The operation of and the advantages of the heat exchanger 10 being used as the heat exchanger portion and the combustion chamber portion of a hot air furnace or hot air heater assembly will now be described with reference to FIGS. 1-4.

With reference to FIG. 4, it can be seen that the heat exchanger 10 of the present invention including the cylindrically shaped inner and outer shells 20 and 12 respectively, and the input and output end bells 22 and 24 respectively is secured within a heat exchanger housing 50. The housing 50, in combination with, a flow promoting or air blower assembly 51 removebly attached at the housing inlet end 52 and the heated air directing assembly 55 removeably attached at the housing outlet end 54, defining a second (2nd) fluid passage 53. Inlet air 57 is forced or drawn into the inlet end 52 and into the 2nd fluid passage 53 and also into the input portal 38 of the first (1st) fluid passage 37. The inlet air 57 is in heat exchanage communication with the outer surface 13 of outer shell 12 and with the inner surface 21 of inner shell 20 the inlet air 57 thus heated by the combustion gas 35 traveling along path 34 within the combustion region 32 and within the combustion chamber 30. The inlet air 57 is thusly heated and is blown out of or drawn out of the outlet end 54 directed by assembly 55. Assembly 55 may be a filtering and ducting arrangement which directs air 59 into spaces to be heated. The combustion gas is exhausted though portal 36. The exhaust tube 26 passes through the exhaust sealing aperture 58. Both the viewing tube 28a and the burner assembly tube 28 pass through sealing apertures 56a and 56 respectively. Apertures 56, 56a and 58 are all properly located on housing 50.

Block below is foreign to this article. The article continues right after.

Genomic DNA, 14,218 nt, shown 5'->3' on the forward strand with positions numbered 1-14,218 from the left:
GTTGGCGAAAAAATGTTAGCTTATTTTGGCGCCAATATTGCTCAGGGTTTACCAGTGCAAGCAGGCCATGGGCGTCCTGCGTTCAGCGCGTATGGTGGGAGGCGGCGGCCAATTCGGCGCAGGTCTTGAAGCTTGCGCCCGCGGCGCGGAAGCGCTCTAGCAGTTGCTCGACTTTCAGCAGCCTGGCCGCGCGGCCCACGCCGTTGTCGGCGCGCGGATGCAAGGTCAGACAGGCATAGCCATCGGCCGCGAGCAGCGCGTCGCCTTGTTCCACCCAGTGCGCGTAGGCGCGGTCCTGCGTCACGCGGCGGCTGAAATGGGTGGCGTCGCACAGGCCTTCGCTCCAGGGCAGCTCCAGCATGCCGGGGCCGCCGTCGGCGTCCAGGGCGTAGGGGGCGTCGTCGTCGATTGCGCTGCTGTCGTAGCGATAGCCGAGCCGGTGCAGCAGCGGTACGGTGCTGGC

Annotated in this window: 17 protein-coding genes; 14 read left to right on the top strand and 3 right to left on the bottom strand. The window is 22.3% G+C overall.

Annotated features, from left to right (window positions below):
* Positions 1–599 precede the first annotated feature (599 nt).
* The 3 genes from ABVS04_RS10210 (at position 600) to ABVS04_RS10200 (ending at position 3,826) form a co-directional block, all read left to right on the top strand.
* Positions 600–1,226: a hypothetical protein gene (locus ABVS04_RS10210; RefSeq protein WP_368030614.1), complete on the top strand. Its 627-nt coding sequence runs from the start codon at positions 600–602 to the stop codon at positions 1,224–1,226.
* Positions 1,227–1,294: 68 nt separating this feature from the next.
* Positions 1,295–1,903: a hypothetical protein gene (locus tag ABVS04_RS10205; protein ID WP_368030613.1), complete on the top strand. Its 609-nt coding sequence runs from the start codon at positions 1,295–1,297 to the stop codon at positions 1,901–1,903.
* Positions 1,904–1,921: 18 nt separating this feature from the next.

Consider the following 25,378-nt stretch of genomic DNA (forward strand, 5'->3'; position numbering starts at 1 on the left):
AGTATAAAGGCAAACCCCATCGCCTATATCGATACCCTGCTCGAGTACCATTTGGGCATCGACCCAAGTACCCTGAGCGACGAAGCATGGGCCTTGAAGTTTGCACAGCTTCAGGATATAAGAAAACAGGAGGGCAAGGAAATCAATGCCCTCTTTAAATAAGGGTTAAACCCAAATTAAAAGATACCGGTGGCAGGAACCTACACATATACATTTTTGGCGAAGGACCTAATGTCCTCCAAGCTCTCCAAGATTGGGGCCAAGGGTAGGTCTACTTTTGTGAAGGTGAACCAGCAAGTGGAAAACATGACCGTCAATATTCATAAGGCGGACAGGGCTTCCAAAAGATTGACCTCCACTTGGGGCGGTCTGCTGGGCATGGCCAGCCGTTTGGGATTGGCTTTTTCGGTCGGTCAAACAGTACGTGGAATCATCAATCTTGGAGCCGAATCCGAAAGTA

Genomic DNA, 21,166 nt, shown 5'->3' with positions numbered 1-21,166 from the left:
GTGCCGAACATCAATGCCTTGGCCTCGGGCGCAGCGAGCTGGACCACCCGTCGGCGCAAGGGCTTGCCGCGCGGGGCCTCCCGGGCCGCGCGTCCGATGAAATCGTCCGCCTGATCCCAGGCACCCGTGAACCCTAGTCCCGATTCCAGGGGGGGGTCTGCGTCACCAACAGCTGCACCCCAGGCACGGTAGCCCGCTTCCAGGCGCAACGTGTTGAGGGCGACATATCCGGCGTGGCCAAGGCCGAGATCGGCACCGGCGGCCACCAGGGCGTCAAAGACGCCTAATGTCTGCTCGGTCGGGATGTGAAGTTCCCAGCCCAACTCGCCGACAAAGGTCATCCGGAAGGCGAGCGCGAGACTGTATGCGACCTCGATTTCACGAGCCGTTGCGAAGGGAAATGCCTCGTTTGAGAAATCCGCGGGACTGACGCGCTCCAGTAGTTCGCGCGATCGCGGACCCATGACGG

In operation, inlet air 57 is heated and discharged as heated air 59. The flame 17 emanates from the burner assembly 4 from a nozzle or jet of ordinary type. The burner assembly 4 is mounted so as to direct the flame 17 at an angle of between 90 and 120 to the longer axis 12c of the outer shell 12 where the longer axis 12c is directed from the input end 12a toward the output end 12b of the outer shell 12. The flame 17 travels along a chordal path and enters the combustion chamber 30 indirectly striking the arcuate surface 19 which is normally covered by a refractory material 31. The flame 17 takes on a fan configuration, the flame cone thins down which allows for better mixture with the combustion air. The improved combustion resulting from the firing direction of the burner assembly 4 and the geometry of the combustion chamber 30 having the arcuate surface 19, the refractory 31 and the positioning, out of the combustion chamber 30 of the inner shell 20 due to the truncated and angle section 16 of the inner shell 20, permits a much higher carbon dioxide (CO2) setting without the generation of smoke. It is a very advantageous combination especially when the fuel used in the heat exchange device 10 is waste oil such as engine drain oil and the like.